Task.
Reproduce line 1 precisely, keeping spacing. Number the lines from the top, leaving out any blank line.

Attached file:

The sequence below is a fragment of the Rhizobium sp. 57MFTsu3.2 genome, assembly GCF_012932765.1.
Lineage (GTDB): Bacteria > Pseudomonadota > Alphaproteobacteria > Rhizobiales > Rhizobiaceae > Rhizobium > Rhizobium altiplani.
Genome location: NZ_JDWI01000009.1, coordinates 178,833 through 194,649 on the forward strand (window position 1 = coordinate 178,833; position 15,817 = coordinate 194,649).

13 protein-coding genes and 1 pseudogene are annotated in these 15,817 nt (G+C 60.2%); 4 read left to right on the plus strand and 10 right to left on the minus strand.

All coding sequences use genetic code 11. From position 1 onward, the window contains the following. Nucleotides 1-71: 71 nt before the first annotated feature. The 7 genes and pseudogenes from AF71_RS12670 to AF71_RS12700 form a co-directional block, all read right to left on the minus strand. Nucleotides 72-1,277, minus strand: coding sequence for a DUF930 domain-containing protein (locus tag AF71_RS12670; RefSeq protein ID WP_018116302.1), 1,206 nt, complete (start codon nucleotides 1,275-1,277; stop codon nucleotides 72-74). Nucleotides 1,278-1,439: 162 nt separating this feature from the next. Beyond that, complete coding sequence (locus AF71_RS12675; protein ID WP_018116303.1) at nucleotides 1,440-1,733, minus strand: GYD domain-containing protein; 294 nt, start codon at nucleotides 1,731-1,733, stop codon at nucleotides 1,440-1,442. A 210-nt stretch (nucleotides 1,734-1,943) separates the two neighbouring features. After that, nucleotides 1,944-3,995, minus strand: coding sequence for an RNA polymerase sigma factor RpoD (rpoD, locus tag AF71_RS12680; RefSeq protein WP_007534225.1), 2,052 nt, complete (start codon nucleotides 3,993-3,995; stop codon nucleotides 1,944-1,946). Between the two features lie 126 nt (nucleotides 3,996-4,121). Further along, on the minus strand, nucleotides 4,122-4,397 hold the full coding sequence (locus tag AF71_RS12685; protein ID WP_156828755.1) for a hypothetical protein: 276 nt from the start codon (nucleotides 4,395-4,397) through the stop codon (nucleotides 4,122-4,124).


The sequence below is a fragment of the Rhizobium sp. 57MFTsu3.2 genome, assembly GCF_012932765.1.